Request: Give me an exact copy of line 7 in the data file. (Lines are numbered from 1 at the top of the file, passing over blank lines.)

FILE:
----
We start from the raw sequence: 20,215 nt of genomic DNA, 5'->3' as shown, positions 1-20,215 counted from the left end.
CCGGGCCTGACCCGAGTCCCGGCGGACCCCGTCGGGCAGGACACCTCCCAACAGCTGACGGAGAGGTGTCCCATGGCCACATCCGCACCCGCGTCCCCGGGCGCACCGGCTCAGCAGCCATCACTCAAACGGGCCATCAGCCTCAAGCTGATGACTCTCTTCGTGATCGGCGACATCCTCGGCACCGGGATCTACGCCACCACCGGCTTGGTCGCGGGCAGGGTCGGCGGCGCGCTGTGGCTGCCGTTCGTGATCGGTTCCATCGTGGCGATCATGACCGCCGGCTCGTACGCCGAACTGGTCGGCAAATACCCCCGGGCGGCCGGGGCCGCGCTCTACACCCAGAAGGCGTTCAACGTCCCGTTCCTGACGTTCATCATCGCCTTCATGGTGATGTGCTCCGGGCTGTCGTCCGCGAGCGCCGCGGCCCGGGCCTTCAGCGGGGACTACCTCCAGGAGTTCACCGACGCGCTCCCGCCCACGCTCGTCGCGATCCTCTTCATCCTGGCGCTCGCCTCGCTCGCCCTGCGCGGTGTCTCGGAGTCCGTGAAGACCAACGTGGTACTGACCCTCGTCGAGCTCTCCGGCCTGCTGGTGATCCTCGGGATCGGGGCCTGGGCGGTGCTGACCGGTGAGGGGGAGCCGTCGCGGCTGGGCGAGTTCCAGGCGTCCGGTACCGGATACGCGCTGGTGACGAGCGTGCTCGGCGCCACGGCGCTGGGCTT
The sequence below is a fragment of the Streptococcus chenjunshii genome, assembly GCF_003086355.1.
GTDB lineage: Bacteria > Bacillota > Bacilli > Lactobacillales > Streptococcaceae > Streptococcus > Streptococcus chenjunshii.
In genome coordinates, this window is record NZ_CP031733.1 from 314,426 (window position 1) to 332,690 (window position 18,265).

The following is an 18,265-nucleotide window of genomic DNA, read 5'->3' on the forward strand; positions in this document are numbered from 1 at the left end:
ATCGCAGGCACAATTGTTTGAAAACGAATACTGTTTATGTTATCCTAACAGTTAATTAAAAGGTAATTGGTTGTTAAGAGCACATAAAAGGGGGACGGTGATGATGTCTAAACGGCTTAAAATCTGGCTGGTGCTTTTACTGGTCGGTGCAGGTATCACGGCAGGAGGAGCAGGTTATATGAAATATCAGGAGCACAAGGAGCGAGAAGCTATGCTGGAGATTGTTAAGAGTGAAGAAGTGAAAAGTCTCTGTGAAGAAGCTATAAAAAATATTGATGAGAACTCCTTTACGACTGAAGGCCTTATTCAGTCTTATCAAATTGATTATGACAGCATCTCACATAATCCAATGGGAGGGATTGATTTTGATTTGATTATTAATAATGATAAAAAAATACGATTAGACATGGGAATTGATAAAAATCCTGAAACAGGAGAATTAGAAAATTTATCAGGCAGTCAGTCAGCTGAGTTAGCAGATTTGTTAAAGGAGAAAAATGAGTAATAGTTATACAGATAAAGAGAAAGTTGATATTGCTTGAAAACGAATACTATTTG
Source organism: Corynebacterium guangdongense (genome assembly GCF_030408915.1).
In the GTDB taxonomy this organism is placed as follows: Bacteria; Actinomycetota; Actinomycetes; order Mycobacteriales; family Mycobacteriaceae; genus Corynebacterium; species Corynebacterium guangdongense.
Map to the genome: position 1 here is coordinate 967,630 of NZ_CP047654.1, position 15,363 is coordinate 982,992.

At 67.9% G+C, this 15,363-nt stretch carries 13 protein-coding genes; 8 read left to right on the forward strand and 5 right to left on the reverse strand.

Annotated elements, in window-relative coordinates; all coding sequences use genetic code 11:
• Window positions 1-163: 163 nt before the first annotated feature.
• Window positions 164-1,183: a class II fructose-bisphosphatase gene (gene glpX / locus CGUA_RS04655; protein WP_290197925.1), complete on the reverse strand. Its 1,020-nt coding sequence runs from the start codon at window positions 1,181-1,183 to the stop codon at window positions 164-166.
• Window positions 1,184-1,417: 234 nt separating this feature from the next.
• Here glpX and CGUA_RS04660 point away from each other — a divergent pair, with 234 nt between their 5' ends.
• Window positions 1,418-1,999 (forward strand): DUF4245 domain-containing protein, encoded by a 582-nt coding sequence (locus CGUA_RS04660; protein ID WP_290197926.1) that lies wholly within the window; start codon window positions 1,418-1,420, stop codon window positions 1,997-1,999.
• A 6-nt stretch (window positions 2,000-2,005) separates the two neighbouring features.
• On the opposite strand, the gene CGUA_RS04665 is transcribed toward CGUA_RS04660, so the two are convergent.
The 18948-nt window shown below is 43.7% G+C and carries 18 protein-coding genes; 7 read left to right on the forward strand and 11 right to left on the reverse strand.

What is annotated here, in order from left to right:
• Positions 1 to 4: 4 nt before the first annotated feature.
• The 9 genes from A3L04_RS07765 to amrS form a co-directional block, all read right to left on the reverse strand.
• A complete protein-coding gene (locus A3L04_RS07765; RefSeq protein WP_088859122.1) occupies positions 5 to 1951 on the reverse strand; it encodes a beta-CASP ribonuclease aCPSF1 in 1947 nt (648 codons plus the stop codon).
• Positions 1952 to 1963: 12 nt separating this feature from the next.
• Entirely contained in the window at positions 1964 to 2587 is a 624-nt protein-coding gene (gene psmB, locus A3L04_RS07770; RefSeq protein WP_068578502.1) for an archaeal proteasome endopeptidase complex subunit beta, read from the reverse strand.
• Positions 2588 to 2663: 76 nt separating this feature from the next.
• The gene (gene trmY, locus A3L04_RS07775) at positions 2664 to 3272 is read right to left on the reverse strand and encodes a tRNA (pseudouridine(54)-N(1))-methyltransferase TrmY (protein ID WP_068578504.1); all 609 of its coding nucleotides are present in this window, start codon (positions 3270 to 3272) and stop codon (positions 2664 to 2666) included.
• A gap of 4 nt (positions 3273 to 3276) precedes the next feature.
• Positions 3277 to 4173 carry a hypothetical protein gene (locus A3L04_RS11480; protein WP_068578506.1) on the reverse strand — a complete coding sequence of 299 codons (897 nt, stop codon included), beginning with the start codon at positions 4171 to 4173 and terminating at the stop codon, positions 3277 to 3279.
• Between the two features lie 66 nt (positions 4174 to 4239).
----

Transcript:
ATCGCAGGCACAATTGTTTGAAAACGAATACTGTTTATGTTATCCTAACAGTTAATTAAAAGGTAATTGGTTGTTAAGAGCACATAAAAGGGGGACGGTGATGATGTCTAAACGGCTTAAAATCTGGCTGGTGCTTTTACTGGTCGGTGCAGGTATCACGGCAGGAGGAGCAGGTTATATGAAATATCAGGAGCACAAGGAGCGAGAAGCTATGCTGGAGATTGTTAAGAGTGAAGAAGTGAAAAGTCTCTGTGAAGAAGCTATAAAAAATATTGATGAGAACTCCTTTACGACTGAAGGCCTTATTCAGTCTTATCAAATTGATTATGACAGCATCTCACATAATCCAATGGGAGGGATTGATTTTGATTTGATTATTAATAATGATAAAAAAATACGATTAGACATGGGAATTGATAAAAATCCTGAAACAGGAGAATTAGAAAATTTATCAGGCAGTCAGTCAGCTGAGTTAGCAGATTTGTTAAAGGAGAAAAATGAGTAATAGTTATACAGATAAAGAGAAAGTTGATATTGCTTGAAAACGAATACTATTTG